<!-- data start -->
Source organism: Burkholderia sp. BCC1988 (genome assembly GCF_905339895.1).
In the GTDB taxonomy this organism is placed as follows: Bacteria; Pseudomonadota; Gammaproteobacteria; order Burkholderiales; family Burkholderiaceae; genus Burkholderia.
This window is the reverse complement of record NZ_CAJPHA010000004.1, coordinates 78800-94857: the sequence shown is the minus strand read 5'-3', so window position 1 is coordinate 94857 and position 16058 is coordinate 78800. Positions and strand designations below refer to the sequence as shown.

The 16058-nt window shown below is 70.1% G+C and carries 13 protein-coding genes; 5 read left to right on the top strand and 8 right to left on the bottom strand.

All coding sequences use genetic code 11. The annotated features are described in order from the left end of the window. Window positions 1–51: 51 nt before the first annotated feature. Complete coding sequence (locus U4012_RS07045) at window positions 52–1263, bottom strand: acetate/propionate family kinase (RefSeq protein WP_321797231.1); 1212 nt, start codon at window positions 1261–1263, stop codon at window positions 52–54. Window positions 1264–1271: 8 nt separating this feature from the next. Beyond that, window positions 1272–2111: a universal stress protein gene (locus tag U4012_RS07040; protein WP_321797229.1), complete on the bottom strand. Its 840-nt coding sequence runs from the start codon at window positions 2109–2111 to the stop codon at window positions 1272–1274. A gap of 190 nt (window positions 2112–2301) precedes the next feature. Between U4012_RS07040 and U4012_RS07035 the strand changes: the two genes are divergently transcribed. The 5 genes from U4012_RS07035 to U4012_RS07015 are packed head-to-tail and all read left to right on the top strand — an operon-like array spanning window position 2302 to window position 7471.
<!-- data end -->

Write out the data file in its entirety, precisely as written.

Source organism: Burkholderia sp. BCC1988 (genome assembly GCF_905339895.1).
In the GTDB taxonomy this organism is placed as follows: Bacteria; Pseudomonadota; Gammaproteobacteria; order Burkholderiales; family Burkholderiaceae; genus Burkholderia.
This window is the reverse complement of record NZ_CAJPHA010000004.1, coordinates 78800-94857: the sequence shown is the minus strand read 5'-3', so window position 1 is coordinate 94857 and position 16058 is coordinate 78800. Positions and strand designations below refer to the sequence as shown.

The 16058-nt window shown below is 70.1% G+C and carries 13 protein-coding genes; 5 read left to right on the top strand and 8 right to left on the bottom strand.

All coding sequences use genetic code 11. The annotated features are described in order from the left end of the window. Window positions 1–51: 51 nt before the first annotated feature. Complete coding sequence (locus U4012_RS07045) at window positions 52–1263, bottom strand: acetate/propionate family kinase (RefSeq protein WP_321797231.1); 1212 nt, start codon at window positions 1261–1263, stop codon at window positions 52–54. Window positions 1264–1271: 8 nt separating this feature from the next. Beyond that, window positions 1272–2111: a universal stress protein gene (locus tag U4012_RS07040; protein WP_321797229.1), complete on the bottom strand. Its 840-nt coding sequence runs from the start codon at window positions 2109–2111 to the stop codon at window positions 1272–1274. A gap of 190 nt (window positions 2112–2301) precedes the next feature. Between U4012_RS07040 and U4012_RS07035 the strand changes: the two genes are divergently transcribed. The 5 genes from U4012_RS07035 to U4012_RS07015 are packed head-to-tail and all read left to right on the top strand — an operon-like array spanning window position 2302 to window position 7471.